In order to qualify for Adjustment of Status, which is essentially an application for permanent resident status, an individual must already be the beneficiary of an approved I-130 alien relative petition and a visa must be available to him or her. They must otherwise qualify for adjustment of status meeting the good moral character conditions, meaning that they have no significant criminal convictions that could bar them from getting a Green Card. A person who is already a permanent resident can also re-adjust his or her status if they have been a Lawful Permanent Resident for at least 5 years and resided in the US continuously for at least 7 years.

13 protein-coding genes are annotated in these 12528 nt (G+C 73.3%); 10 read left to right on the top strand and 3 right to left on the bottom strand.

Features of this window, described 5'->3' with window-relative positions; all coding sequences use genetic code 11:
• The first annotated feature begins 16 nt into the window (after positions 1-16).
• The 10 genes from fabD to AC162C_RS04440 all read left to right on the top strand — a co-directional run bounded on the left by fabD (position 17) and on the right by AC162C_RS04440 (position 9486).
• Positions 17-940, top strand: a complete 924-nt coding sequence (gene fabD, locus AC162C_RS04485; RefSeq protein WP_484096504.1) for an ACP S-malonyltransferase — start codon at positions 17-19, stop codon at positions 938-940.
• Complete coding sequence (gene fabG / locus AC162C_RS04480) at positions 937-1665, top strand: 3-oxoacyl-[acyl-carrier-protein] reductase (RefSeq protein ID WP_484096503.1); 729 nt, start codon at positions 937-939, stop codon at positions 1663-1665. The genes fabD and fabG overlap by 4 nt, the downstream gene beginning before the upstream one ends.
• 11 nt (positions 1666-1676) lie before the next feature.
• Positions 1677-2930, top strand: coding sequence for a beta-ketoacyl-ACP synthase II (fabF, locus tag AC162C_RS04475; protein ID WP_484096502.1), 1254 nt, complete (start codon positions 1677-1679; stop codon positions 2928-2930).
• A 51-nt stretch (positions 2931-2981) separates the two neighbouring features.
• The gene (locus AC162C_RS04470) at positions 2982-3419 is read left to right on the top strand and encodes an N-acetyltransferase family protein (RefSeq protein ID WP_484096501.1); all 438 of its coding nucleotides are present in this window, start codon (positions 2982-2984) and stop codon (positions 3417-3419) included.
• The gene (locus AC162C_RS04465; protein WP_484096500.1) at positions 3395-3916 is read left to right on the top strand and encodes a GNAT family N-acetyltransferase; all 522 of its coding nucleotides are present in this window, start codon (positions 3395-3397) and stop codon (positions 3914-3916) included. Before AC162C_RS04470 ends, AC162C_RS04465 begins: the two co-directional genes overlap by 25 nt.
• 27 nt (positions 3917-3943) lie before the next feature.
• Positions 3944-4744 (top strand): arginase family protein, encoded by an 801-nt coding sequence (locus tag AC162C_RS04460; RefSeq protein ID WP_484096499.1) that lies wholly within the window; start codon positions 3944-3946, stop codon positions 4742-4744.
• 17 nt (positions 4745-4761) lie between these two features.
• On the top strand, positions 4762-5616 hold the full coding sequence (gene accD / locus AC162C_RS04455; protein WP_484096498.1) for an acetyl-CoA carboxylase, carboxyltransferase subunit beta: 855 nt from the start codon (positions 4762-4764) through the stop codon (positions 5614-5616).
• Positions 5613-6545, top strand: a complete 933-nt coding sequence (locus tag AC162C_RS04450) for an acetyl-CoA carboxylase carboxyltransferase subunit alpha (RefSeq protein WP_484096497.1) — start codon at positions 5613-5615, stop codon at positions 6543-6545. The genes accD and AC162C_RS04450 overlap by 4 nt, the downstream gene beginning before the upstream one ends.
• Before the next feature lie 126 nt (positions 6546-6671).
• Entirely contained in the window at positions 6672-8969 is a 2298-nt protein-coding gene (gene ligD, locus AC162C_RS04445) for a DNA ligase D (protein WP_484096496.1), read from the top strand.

Someone who is not already a Permanent Resident can also apply for Cancellation of Removal. This relief is ONLY available if the individual is already in removal proceedings and has been issued a notice to appear in front of an Immigration Judge. Cancellation of Removal requires that the applicant complete and document ten (10) years of physical presence in the United States. Remaining 10 years in the US is not the only condition that must be met, however. If the person has serious criminal convictions, s/he is not eligible for Cancellation of Removal. Most importantly the applicant for Cancellation of Removal must demonstrate that s/he has immediate US citizen relatives that would suffer extreme hardship if s/he were deported. The proof of hardship should be extensive and beyond what anyone would suffer if a loved one was deported. The hardship must be extreme and exceptional. Proof is reviewed on a case by case basis although there are standards for what is considered extreme and exceptional to the immediate US citizen relative. For individuals with more complicated immigration matters such as very serious criminal convictions other types of relief may be available. In these cases a skilled immigration attorney and sometimes seasoned criminal attorney may play a role. In still other more complicated cases federal appeals may be necessary.